Christina Taylor Green was only 9, but the third-grader already was an aspiring politician. Her parents say Christina had just been elected to the student council at Mesa Verde Elementary School and had been interested in politics from a young age. She already had told her parents she wanted to attend Penn State and have a career that involved helping those less fortunate than her. The brown-eyed athletic girl loved to swim with her 11-year-old brother Dallas, her lone sibling. Her mother, Roxanna Green, said Christina also loved animals, singing, dancing and gymnastics. She also was the only girl on her Canyon del Oro Little League baseball team. Her grandfather, former major-league pitcher Dallas Green, managed the 1980 world champion Philadelphia Phillies. Christina's father, John Green, is a scout for the Los Angeles Dodgers. Christina was born on the tragic day of Sept. 11, 2001.
GABE ZIMMERMAN, 30
Gabe Zimmerman, the director of community outreach for U.S. Rep. Gabrielle Giffords, handled thousands of issues raised by constituents out of the congresswoman's offices in Tucson and Sierra Vista. Zimmerman was one of the Giffords staffers who organized many public events where voters could meet Giffords and talk to her about issues. Co-workers say Zimmerman, who had a master's degree in social work, cared passionately about helping people. Zimmerman's mother, Emily Nottingham, said politics was a good fit for him because it combined policy and making a difference for others. "He had a real interest in helping people and had a real caring for social justice," Nottingham said. Zimmerman, who was engaged, had set a wedding date for 2012.
PHYLLIS SCHNECK, 79
When Phyllis Schneck and her husband retired, they spent their winters in Tucson and summers in their native Rutherford, N.J. "They didn't want to ever have to deal with the snow again," said Schneck's daughter, B.J. Offutt of Colorado Springs, Colo. Schneck, who continued to return to Tucson in the winters even after her husband died in 2007, was a homemaker who raised her two daughters and one son and had a talent for cooking. In retirement, Schneck kept herself occupied by volunteering at her church. Her home in Tucson was less than four miles from the supermarket where the shooting took place. Offutt said her mother's appearance at the store was surprising, because she normally shopped at a different store and wasn't very political. Schneck is survived by her three children, seven grandchildren and one great-grandchild.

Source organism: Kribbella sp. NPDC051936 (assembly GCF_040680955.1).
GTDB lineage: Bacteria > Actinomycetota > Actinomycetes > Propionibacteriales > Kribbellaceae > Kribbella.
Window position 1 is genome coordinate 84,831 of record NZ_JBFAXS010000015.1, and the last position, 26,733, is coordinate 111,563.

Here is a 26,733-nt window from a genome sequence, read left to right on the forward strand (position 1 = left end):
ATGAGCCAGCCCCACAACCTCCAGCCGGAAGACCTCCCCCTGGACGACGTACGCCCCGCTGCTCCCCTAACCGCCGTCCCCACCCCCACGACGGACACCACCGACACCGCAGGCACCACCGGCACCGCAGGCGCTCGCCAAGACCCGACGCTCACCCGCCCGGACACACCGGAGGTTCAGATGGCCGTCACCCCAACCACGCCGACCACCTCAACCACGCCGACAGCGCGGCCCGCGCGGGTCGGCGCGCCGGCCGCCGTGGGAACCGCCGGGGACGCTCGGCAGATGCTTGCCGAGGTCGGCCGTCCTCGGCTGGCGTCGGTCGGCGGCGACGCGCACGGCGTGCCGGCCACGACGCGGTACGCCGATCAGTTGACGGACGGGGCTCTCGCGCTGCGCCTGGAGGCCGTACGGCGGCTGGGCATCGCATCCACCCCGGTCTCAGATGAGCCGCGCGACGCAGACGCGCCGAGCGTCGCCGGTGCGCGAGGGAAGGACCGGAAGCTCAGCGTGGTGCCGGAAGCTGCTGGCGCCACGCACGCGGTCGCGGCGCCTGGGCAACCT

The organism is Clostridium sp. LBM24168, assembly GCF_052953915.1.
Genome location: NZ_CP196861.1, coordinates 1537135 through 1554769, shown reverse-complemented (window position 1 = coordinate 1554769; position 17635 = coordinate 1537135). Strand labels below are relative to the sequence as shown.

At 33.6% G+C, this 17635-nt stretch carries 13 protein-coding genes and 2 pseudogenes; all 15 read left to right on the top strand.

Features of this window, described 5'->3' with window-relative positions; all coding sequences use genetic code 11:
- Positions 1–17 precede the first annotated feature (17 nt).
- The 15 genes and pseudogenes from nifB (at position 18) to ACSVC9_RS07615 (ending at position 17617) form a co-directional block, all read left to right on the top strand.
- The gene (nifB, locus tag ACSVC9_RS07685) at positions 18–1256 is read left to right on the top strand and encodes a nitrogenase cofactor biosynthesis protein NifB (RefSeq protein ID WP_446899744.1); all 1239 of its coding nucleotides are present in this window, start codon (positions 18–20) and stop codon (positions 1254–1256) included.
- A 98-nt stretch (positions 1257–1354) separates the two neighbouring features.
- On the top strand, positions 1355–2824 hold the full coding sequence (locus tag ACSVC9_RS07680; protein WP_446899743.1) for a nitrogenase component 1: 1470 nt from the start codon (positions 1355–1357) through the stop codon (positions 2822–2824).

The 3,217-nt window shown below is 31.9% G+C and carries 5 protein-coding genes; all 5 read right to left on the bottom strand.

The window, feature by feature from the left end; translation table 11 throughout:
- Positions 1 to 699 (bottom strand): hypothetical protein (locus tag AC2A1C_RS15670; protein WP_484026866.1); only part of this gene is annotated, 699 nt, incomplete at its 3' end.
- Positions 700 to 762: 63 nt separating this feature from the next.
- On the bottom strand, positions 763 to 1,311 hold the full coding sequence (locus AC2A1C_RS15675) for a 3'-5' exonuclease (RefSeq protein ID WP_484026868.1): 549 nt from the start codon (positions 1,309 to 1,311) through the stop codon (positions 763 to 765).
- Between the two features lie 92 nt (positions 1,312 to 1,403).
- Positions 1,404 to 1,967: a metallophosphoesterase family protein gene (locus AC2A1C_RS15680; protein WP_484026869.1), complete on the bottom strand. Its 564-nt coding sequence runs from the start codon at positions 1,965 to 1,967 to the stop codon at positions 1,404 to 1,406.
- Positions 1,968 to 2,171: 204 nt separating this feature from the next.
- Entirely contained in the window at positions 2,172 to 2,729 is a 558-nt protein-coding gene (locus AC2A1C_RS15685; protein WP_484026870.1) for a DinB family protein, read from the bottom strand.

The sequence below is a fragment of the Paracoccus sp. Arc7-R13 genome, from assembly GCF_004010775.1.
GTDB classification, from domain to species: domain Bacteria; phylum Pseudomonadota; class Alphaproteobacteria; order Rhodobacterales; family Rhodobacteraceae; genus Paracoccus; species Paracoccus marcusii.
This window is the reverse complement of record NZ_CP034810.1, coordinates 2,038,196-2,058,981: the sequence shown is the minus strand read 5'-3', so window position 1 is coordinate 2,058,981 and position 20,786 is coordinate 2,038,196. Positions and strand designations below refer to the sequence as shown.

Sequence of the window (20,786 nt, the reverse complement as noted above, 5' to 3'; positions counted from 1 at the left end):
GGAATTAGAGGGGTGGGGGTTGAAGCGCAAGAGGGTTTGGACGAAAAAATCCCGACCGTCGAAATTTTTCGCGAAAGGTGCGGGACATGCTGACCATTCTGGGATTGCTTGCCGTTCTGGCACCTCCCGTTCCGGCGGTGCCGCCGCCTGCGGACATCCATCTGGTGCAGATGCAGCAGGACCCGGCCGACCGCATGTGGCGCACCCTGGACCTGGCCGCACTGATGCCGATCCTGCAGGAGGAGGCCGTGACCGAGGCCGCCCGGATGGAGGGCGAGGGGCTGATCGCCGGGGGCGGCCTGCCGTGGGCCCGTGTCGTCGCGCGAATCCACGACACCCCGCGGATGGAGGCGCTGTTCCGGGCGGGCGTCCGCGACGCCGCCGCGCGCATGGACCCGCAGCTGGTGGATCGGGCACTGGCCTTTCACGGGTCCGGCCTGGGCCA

DORWIN STODDARD, 76
Everyone who knew Dorwin Stoddard thought he might die from one his numerous construction projects at Mountain Avenue Church of Christ. During his latest project, he fell 20 feet when a ladder buckled, said his pastor and friend Michael Nowak. When the shooting started Saturday, he dove to the ground, covering his wife Mavy, who was shot in the leg three times. The couple had been grade school sweethearts growing up in Tucson. After their respective spouses died, they independently moved back to retire, became reacquainted and fell in love all over again. Mavy Stoddard talked to her husband, who was shot in the head, for 10 minutes while he breathed heavily. Then he stopped breathing. He had two sons from his first marriage, and Mavy has three daughters.
DOROTHY MORRIS, 76
Dorothy Morris, known to her friends as "Dot," was a retired homemaker and secretary who lived north of Tucson in Oro Valley, Ariz. Dorothy died in the shooting. Her husband George, a former Marine and retired airline pilot, remains hospitalized after suffering two gunshot wounds. One of the couple's daughters said George Morris tried to protect his wife of 50 years by throwing her to the ground and trying to get on top of her to shield her. The couple both grew up in Reno, Nev., and were high school sweethearts. They settled in Oro Valley around 1995. Sue Blinman, who lives next door in a retirement community, said the couple traveled extensively and escaped Tucson's summer heat by heading up to their home in the eastern Arizona mountain community of Pinetop. "They were always good neighbors," Blinman said.